provide you with the latest information on who is hiring on your campus.  Show the initiative by making an appointment, and dressing well when you stop by.  Remember they are trying to sell the college to employers, and not necessarily you.  Make it easy for them to recommend you instead of the next person.

Lastly, check in with your network.  Do your parents have contacts they can introduce you to?  How about your neighbors?  What about your high school teachers?  Landing a position in a down economy is about having both the right credentials, and then having those credentials reviewed by the hiring manager.  If someone recommends you for a internship or job then your resume may go to the top of the pile.  Don’t be obnoxious and demand that someone help you, but it can pay off to shoot a well crafted email or pay a visit to those who have known you and helped you along the way.

Still searching for the field you love?  No worries, see “Preparing for employment” for ways you can begin thinking about building the experience and knowledge necessary to compete.

6 Ways to Save Thousands

Everyone needs to save money these days.  Although it may seem like financial aid will pay for your entire education, student loans must be paid back.  In fact it is easier to walk away from a home loan than a student loan.  So what is a college student to do?  Get creative when it comes to maximizing a minimal budget.  Here are a few tips.

http://www.flickr.com/photos/disneykrayzie/ / CC BY-NC-ND 2.0

1) Learn to cook.

College meal plans are great if you absolutely cannot feed yourself. However, many students do not eat all the meals on their plans and end up wasting money. A meal plan can cost over $2000, so either eat every meal in your plan or learn to cook what you need.

2) Get a job that has dual purposes.

While it may be fun to work for the school’s athletic teams, unless you want to start a career in sports then find a position that matches your needs or work interests. If you can’t cook, then get a job at the cafeteria. You can earn a paycheck and eat! Keep your grades up so that you’re eligible to become a residential advisor. You can save several thousand dollars in room and board, and gain valuable leadership experience. There is a reason that the saying “time is money” is an overworked cliché. Make the most of every hour.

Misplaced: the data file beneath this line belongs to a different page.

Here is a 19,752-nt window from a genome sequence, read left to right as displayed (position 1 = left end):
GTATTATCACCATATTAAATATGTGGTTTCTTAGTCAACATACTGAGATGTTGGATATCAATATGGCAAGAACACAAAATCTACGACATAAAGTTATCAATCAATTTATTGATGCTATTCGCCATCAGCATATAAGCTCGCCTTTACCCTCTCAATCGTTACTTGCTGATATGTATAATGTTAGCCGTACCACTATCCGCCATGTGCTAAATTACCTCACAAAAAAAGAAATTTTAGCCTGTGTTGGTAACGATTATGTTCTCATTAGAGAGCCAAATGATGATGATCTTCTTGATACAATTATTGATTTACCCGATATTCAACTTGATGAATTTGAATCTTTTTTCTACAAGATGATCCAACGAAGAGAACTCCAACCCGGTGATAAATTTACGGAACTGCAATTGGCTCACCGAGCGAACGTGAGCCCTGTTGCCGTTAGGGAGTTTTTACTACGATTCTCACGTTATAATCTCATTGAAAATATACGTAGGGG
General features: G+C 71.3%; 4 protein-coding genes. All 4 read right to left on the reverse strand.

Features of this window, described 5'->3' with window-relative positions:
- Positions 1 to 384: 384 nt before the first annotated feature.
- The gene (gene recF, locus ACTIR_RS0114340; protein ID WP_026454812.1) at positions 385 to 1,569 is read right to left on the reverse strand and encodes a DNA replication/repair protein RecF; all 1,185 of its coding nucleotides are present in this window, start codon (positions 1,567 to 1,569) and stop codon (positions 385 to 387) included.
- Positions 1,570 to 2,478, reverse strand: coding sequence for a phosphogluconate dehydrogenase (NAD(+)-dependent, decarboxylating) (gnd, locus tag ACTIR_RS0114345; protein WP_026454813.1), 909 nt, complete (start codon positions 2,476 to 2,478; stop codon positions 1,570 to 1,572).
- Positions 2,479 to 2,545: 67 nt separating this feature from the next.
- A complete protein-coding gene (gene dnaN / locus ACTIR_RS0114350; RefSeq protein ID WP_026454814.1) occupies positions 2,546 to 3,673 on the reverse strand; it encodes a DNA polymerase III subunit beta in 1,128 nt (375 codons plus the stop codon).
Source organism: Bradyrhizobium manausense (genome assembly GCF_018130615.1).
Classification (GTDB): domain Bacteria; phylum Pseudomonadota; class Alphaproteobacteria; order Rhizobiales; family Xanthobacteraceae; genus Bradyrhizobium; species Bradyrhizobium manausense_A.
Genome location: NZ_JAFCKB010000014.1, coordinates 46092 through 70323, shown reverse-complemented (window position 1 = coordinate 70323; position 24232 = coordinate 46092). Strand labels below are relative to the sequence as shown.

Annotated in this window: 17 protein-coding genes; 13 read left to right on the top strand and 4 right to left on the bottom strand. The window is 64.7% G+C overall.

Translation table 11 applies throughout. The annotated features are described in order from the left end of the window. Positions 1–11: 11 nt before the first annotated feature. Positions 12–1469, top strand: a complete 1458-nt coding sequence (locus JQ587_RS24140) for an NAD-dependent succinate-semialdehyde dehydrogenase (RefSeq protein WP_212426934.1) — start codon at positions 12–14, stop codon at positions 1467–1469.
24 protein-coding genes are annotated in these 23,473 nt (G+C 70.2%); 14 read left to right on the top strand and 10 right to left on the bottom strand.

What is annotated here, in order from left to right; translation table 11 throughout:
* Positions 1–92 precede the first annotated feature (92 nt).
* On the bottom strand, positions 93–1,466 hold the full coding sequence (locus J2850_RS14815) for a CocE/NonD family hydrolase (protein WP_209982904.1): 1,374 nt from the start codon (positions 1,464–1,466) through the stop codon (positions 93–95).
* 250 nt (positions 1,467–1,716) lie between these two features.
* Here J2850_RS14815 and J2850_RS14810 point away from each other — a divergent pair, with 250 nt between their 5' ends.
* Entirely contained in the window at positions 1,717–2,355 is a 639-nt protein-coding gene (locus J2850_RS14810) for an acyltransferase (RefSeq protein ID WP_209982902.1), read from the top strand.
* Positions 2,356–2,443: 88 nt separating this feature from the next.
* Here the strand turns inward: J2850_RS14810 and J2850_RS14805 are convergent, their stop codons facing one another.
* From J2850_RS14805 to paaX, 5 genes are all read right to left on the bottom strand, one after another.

3) Rent or borrow books.

As a college student I stopped buying books after my sophomore year. I got smart and began checking them out from the library. My institution had a consortium agreement with area colleges, and the books that weren’t available from my library I borrowed from other schools. Sometimes a great public library will have the books you need for your humanities classes. Now there are companies such as Chegg.com which will allow you to rent textbooks for about half of their normal cost. If you absolutely must own your books then be sure to check half.com to see if you can buy them cheaper than at your school’s bookstore.

4) Take general education courses at your local community college during the summer.

You may have to pay for these courses yourself, but at prices such as $50 per credit for a three credit course it is worth the investment. Obtain a copy of the catalog of your local college and sit down with your academic advisor to be sure that the classes will transfer over and save yourself not only money, but free up time to explore interesting courses at your university or graduate early and go start earning cash.

5) Move off campus.

If you are at a university that is located in an inexpensive area it may actually be more economical to move off campus with friends than to continue to stay on campus. Living on campus is great for freshmen who need to learn the campus community and meet new people, but once you have established your circle why not save? Keep in mind that you may need to sign a 12-month lease, so be sure you aren’t planning to go home for the summer or have a summer sublet lined up.

6) Buy a refurbished computer.

Many schools are scaling back on the number of computer labs they have, and the hours these labs are open. Also, many classes are now solely online. Instead of buying the latest and greatest machine, consider buying a used laptop or desktop. Craigslist has many deals as tech junkies often want to sell their old computers. Just be sure that whatever you buy is compatible with your university’s systems, and that the computer isn’t damaged in some way.

You may not need all of these techniques, but utilizing one or two could seriously cut your college costs, and allow you to have more income when you begin working instead of handing your whole paycheck over to your loan company!

This post has been cross-posted on higheredlifecoach.com